Install App Store WSL, Now Microsoft Recommended - Faster/Better

New App Store WLS

WSL, which is short for Windows Subsystem for Linux is Linux running with Windows on an almost equal footing. Linux behaves as if it is part of Windows. It has access to both file systems. The API from both is accessible from the other. The new WSL allows the Windows user to now have access to all the great Linux apps. Developers WSL for cross-development scenarios. They also like access to both Linux and Windows tools in their workflow.

Before October 11, 2021, you had to install WSL from the command inline in Windows. Microsoft now has released WSL in the App store as a better alternative.

The App store version is a much simpler and faster install process than the old way. The other advantage is that the App store WSL system is independent binary, just like any other App, and will be updated more often than the original WSL system. The previous WSL was part of the Windows 10/11 system binary. It was only updated when Windows was updated.

Install Windows Subsystem for Linux (WSL)

Before you do anything, you must turn on the Windows Hypervisor Platform feature: Search (Windows Key) for Windows Features, and then open. Turn on the checkmark next to Windows Hypervisor Platform, then restart your system to complete the install process.

Go to the Windows App Store and search for Windows Subsystem for Linux Preview. Install it and wait. Once installed, you need to open it, let it run, and then close it. The WSL system is now ready for the Linux Distro.

Note: if you already have WSL installed, you can remove it before installing the App version by going to the Windows Features dialog of the control panel and turning off the Windows for Linux Subsystem option. Then restart your system to complete the install process.

Install Ubuntu 20.04 or your choice of Linux Distro

The App Store has several distros that you can install: Note that all WSL distros do not have built-in window managers. In other words, they are not Desktop Distros. Although you can install GUI programs that will run in the Windows desktop environment.

  • Ubuntu20.04 (and other versions)
  • OpenSUSE
  • Enterprise SUSE
  • Debian
  • Fedora
  • Kali-Linux
  • Apline (lightweight)
  • and more available now and in the future

The commands in Linux in this article are for the Debian/Ubuntu package manager apt. Other distros may have different commands for managing, updating, and installing apps.

Go to the Windows App Store and search for Ubuntu 20.04 and install and open it.

Setup Ubuntu for use, by using app update and app upgrade commands

Upon opening Ubuntu for the first time, it will ask you to create a new user by asking for a username and password you would like to use to log in. (Linux has its own independent login system)

You must now upgrade the system.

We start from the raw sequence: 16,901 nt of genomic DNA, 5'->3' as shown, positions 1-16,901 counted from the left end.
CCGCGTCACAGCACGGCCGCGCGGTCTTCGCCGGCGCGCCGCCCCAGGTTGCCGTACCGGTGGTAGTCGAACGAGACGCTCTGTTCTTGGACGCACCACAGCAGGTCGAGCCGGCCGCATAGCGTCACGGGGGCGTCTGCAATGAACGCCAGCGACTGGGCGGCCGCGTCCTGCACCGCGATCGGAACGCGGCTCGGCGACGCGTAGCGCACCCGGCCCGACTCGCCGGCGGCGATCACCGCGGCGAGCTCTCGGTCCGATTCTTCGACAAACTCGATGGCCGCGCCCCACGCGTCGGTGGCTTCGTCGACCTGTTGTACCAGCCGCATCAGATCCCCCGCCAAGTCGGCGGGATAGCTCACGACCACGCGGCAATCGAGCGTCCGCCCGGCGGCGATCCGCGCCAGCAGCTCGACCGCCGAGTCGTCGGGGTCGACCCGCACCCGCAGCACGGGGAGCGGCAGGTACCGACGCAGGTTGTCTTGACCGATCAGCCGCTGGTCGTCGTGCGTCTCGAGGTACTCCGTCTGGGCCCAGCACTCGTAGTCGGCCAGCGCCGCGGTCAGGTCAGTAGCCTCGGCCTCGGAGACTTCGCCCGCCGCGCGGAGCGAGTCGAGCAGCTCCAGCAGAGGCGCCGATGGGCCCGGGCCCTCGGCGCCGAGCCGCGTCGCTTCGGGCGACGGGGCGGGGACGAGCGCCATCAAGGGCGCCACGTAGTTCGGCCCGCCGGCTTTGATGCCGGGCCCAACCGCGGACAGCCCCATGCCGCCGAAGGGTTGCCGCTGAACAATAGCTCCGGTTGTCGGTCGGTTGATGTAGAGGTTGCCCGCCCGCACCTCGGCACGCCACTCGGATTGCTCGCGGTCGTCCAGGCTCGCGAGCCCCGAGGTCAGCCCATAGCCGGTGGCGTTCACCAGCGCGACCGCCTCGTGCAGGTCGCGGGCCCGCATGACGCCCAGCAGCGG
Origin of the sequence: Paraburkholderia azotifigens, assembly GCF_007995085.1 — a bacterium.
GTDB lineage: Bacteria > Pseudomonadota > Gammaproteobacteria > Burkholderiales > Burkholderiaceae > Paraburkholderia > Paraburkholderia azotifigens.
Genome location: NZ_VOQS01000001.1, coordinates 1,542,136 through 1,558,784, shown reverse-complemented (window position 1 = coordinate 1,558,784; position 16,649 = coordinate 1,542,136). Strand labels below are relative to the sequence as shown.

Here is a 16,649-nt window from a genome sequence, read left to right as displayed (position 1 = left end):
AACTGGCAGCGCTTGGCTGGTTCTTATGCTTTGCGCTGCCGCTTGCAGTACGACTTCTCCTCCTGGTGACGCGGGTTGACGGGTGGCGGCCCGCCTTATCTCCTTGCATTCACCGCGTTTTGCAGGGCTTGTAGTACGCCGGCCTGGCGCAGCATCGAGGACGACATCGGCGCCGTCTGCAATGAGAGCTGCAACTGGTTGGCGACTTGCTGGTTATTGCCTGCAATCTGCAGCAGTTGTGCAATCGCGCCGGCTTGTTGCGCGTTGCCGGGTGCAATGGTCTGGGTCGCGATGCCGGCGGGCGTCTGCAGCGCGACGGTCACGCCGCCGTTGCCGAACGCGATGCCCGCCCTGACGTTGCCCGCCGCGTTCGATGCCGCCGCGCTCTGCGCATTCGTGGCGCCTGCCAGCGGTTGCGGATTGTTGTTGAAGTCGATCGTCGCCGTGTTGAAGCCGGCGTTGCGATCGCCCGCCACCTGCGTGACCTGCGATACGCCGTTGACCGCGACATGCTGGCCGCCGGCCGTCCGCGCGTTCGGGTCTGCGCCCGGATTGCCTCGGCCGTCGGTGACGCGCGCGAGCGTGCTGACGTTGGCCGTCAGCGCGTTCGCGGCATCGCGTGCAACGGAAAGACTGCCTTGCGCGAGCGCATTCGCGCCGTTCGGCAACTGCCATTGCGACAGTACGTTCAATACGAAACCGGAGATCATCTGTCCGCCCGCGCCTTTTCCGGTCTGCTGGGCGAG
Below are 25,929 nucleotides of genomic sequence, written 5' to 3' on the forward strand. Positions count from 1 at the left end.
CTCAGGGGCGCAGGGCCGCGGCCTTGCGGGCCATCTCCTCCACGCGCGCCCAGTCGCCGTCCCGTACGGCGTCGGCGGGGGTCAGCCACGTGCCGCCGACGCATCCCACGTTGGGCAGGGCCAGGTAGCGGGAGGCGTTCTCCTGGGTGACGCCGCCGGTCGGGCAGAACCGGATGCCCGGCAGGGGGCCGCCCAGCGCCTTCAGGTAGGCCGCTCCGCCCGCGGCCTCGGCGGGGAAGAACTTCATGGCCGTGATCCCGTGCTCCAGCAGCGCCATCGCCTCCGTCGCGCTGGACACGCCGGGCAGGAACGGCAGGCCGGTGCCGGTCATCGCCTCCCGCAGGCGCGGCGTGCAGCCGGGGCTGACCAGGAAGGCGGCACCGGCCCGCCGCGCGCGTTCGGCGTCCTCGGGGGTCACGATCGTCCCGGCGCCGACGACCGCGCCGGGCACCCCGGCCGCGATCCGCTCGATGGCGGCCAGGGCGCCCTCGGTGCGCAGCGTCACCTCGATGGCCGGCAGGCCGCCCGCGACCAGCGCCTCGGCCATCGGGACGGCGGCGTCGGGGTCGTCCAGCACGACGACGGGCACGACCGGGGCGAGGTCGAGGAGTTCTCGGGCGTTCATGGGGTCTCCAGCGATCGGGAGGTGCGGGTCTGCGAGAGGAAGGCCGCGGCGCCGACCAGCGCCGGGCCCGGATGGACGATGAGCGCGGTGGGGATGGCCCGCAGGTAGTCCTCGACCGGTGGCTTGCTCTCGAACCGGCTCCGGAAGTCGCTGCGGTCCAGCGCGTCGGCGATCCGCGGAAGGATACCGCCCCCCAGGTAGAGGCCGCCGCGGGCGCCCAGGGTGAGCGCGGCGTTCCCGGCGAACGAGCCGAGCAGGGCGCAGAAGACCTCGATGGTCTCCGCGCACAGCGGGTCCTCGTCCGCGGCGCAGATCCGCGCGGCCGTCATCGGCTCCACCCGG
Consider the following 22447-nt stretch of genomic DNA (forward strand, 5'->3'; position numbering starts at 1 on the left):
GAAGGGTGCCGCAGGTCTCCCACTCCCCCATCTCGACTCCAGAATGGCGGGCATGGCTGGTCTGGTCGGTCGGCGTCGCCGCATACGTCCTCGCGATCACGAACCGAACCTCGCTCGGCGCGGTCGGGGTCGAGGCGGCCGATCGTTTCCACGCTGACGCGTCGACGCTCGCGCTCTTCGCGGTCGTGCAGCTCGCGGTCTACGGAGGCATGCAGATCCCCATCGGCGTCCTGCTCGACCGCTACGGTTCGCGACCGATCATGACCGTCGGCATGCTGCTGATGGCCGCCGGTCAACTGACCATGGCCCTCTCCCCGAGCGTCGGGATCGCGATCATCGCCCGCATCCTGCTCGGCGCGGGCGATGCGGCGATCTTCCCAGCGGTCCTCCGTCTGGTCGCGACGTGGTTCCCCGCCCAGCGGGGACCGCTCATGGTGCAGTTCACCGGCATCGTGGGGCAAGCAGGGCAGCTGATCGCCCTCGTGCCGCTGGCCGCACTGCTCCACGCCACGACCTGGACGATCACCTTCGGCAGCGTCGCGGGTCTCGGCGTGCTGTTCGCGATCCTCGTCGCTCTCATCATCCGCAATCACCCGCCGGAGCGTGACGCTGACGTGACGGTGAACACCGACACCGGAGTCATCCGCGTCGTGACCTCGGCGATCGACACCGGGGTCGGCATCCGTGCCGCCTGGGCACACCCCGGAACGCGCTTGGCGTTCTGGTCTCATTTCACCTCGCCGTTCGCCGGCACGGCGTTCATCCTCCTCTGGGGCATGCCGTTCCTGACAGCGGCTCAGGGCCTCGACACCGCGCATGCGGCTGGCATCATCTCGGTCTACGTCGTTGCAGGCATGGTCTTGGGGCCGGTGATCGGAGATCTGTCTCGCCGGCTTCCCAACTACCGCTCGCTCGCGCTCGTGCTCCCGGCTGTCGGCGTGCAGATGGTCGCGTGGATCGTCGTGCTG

Linux systems are composed of lots of pieces called packages. Like Windows, Linux systems have frequent updates to these packages. You should check for updates and apply them regularly. I do it every day, when I sit down to use the system, but only once per day.

The first command is called the sudo apt update command. It will get the list of all the current packages online and compare it with your system. It then will report how many packages need upgrading to a newer version. You will use this command to prepare for a possible upgrade and before the installation of new software.

Go ahead and type the command, followed by the enter key: Note that sudo ask Linux to do the command as an administrator or (root in Linux lingo). So it will ask you for your Linux password.

sudo apt update

Last part of Output:

Now to upgrade all the out-of-date packages, type the following command and then the enter key:

sudo apt upgrade

Output up to “do you want to continue?":

You will need to answer Y and enter when prompted if you want to proceed with the upgrade. (To automatically answer yes, you could issue the sudo apt upgrade -y command instead.)

Output showing progress bar and then the end of the upgrade:

You have now upgraded the version of Ubuntu20.04 from the App store to the current version.

NOTE: You should do this twostep sequence of sudo apt update and sudo apt upgrade often to keep your versions of Linux and apps UpToDate. They are not automatic like on windows. I do it when I sit down at my computer for the day. You usually do not need to do it more than once per day.

Install a CLI or ‘terminal’ App

A terminal App, also called a Command Line Interface App, or a CLI App, is a program that only runs in the terminal. It gets any user input or interaction with input from the keyboard. It presents output to the terminal instead of using a Window.

CLI apps are all that the early WSL Linux systems used to do. But the new WSL system allows you to install apps that appear a regular Graphical User Interface (GUI) windows which will interact with the Windows desktop, a pointing device and more.